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  • Author: Sławomir Rzepka x
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Jerzy Trzciński, Małgorzata Zaremba, Sławomir Rzepka, Fabian Welc and Tomasz Szczepański

Abstract

The archaeological site Tell el-Retaba in north-eastern Egypt, about 35 km to the west of Ismailia city, is located in the middle of Wadi Tumilat, a shallow valley running from the Nile Delta to the Bitter Lakes, along which flows the Suez Canal. In ancient times the valley was a route between Egypt and Syro-Palestine, strongly fortified in the New Kingdom times (16th–11th century BC). Mud bricks were analyzed from two parts of the Wall 1 (core of grey-brown bricks and inner extension of green bricks) in a fortress which existed during the Ramesses II times. Grain-size composition of the studied bricks was almost identical in both parts of the wall, suggesting the same source material for a production of brick. However, significant differences were observed in physical and mechanical properties (uni-axial compressive strength) in both types of bricks. Bricks from the core had lower bulk density, higher porosity and soak faster, whereas their resistance parameters were much lower than those of the bricks from the inner extension. The reason for such large differences in brick properties was a technology of their production, particularly proportion of components, water volume added during brick formation or density degree. Brick preparation and in consequence, physical-mechanical properties had direct influence on preservation of defensive structures during environmental changes related to changes of groundwater and surface water levels or of precipitation. Ancient Egyptians responsible for construction works in mud brick structures of the fortress must have had good knowledge and experience. This could be observed particularly for the heaviest and most important construction element that is the defensive wall, founded on well-densified deposits. It was also testified by higher resistance of green bricks from the inner extensions, which probably originated slightly later and were intended to reinforce a weaker core built of grey-brown bricks.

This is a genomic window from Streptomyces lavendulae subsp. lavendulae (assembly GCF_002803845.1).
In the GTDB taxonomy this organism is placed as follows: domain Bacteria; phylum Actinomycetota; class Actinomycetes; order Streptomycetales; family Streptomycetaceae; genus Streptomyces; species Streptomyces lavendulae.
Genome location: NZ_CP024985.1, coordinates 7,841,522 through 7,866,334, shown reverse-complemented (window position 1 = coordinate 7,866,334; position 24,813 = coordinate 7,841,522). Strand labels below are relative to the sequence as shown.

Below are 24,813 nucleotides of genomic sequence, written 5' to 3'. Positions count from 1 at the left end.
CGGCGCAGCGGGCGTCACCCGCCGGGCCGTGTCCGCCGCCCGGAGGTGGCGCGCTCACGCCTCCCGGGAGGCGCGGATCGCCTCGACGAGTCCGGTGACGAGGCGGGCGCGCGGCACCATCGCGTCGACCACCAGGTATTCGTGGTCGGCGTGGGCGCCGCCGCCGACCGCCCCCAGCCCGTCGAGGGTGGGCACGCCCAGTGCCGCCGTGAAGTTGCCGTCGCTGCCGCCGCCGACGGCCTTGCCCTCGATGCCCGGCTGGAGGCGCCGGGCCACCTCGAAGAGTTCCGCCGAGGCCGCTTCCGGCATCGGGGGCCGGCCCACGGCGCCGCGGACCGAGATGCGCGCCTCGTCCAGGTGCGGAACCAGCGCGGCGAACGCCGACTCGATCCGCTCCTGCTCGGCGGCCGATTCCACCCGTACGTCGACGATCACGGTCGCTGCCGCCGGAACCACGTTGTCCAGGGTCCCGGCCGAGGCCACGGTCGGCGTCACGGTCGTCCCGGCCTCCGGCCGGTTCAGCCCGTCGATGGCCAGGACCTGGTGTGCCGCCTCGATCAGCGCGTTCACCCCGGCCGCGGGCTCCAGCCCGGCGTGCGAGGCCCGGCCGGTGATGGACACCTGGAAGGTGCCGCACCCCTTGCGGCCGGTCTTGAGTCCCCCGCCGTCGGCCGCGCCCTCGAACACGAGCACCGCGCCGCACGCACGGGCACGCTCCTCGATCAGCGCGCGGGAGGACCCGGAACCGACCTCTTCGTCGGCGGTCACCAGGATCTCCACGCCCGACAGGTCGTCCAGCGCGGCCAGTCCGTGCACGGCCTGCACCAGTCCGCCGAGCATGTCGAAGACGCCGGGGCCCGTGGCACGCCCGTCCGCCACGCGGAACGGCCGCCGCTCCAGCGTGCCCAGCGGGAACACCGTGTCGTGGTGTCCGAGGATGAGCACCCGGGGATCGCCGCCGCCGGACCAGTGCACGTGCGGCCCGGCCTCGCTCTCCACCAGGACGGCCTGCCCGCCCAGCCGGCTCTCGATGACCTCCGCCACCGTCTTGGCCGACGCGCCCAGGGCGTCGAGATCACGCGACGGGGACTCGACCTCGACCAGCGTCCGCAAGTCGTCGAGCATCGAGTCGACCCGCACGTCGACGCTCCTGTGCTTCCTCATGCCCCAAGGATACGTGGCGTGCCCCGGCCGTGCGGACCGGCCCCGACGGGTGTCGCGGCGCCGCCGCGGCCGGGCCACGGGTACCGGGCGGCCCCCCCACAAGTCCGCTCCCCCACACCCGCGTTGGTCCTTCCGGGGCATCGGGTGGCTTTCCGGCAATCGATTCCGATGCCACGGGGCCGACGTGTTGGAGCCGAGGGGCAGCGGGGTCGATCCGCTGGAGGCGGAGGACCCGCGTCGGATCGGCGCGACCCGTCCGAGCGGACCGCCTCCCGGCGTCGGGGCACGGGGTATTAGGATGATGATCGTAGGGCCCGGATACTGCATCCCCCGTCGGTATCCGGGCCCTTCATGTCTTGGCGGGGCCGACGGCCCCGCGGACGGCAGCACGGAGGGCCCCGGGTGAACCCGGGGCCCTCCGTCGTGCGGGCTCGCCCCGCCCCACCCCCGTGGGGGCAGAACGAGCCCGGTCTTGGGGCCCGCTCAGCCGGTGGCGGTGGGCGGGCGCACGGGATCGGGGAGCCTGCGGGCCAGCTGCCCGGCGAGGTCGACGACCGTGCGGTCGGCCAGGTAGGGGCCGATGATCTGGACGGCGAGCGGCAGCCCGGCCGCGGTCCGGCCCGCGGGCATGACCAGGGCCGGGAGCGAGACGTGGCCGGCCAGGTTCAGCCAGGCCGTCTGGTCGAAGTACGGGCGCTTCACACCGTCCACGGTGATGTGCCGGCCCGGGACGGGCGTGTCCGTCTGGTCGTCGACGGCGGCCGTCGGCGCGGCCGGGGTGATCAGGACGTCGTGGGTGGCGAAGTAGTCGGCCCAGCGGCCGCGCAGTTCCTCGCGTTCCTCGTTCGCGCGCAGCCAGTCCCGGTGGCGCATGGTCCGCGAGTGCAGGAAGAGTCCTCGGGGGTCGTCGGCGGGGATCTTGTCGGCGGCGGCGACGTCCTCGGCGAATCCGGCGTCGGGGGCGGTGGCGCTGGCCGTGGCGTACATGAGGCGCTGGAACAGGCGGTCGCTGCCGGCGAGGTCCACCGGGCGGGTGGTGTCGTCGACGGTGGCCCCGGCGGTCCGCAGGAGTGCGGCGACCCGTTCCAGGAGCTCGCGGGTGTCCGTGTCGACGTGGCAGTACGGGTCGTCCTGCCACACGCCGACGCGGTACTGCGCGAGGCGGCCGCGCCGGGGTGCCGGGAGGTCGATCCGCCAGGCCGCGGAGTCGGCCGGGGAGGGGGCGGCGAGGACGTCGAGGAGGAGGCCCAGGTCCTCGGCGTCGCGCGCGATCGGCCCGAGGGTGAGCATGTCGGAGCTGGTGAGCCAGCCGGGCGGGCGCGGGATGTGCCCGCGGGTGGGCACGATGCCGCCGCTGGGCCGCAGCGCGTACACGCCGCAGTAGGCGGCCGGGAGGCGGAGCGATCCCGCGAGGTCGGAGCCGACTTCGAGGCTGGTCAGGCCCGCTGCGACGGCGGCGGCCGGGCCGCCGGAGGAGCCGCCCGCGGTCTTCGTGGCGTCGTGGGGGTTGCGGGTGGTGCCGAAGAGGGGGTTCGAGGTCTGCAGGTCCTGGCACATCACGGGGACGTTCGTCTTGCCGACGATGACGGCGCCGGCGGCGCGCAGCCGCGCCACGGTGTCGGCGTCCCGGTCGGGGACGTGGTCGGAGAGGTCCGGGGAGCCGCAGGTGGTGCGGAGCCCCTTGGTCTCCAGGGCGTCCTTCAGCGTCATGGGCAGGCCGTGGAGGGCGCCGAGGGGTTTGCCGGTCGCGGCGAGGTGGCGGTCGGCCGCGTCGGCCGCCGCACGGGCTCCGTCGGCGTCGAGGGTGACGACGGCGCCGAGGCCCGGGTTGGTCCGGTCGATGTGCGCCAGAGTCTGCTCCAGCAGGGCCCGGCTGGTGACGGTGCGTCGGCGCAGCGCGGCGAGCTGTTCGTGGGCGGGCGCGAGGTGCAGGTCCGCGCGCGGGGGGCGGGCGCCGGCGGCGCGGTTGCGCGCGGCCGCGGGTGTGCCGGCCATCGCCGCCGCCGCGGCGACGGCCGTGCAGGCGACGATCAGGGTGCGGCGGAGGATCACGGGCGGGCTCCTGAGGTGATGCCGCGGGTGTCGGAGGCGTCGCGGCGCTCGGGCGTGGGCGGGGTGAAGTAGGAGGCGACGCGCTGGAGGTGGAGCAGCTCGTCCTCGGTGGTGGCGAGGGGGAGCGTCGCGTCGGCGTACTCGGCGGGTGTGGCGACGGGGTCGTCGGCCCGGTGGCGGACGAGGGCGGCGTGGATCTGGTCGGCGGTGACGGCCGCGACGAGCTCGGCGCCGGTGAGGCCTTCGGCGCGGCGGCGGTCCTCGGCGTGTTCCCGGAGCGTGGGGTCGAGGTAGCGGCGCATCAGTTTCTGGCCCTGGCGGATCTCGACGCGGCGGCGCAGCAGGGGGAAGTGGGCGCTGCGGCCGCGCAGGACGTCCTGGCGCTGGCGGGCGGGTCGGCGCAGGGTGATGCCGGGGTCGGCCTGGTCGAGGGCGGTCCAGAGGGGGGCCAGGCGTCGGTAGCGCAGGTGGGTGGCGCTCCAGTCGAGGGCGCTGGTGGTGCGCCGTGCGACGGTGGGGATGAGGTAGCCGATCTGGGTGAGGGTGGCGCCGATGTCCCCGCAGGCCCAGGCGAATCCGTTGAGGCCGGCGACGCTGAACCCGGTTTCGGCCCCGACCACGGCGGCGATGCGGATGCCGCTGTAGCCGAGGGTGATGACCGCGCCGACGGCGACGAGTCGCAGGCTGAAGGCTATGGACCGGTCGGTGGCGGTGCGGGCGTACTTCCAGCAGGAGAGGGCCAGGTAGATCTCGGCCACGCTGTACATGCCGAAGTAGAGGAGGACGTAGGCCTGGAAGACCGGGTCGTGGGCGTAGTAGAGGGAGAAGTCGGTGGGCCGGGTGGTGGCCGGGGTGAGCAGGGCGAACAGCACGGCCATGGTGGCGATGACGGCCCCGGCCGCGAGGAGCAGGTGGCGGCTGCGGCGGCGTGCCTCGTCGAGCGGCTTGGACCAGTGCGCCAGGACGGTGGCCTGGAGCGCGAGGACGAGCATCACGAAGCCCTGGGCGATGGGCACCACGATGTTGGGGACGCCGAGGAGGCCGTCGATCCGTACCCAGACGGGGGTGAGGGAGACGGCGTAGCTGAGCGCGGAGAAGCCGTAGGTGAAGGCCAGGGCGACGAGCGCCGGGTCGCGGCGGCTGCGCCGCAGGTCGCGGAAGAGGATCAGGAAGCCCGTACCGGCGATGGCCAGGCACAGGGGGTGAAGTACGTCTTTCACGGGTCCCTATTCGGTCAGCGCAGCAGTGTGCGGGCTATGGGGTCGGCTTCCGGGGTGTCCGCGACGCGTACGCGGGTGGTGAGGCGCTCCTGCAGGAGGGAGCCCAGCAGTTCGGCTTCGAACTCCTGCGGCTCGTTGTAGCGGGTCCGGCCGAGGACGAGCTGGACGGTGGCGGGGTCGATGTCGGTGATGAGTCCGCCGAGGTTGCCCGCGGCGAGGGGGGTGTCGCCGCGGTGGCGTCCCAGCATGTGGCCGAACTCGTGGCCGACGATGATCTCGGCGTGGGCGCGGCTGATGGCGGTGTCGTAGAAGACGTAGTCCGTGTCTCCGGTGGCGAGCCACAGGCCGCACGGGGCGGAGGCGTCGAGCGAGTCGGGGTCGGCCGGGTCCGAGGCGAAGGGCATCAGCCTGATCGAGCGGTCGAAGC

Open access

Jerzy Trzciński, Małgorzata Zaremba, Sławomir Rzepka, Witold Bogusz, Tomasz Godlewski and Tomasz Szczepański

Abstract

The Tell el-Retaba archaeological site is located at Wadi Tumilat, a shallow valley running from the Nile Delta to the Bitter Lakes. In ancient times, a route connecting Egypt with Syria-Palestine ran across the site. In the 13th century BC, during the rule of Ramesses II, a fortress surrounded by “Wall 1” was erected and in times of Ramesses III in the 12th century BC, a larger fortress surrounded by “Wall 2” and “Wall 3” was constructed. Using the finite element method (FEM) and ZSoil 2D&3D software, the wall heights were modelled and their soil-structure interaction was analysed. Strength of the wall depended on size and strength of bricks and mortar, brickwork, wall shape and foundation. Ancient builders using mud bricks must have known from practical experience the essentials of a wall construction, in which the height to width ratio was at 1.75 to 1.85. Moreover, they must have related the engineering properties of the material with the height of the construction and its purpose. The width to height ratio must have been used and related by ancient Egyptians to the ground resistance. Modelling has shown that, at wall width of 5 m, the foundation would have lost its stability at wall height of 13–14 m and bricks from the lower part of the wall would be destroyed. According to the undertaken assumptions, in order to retain stability, the wall height must have been limited to about 8–9 m.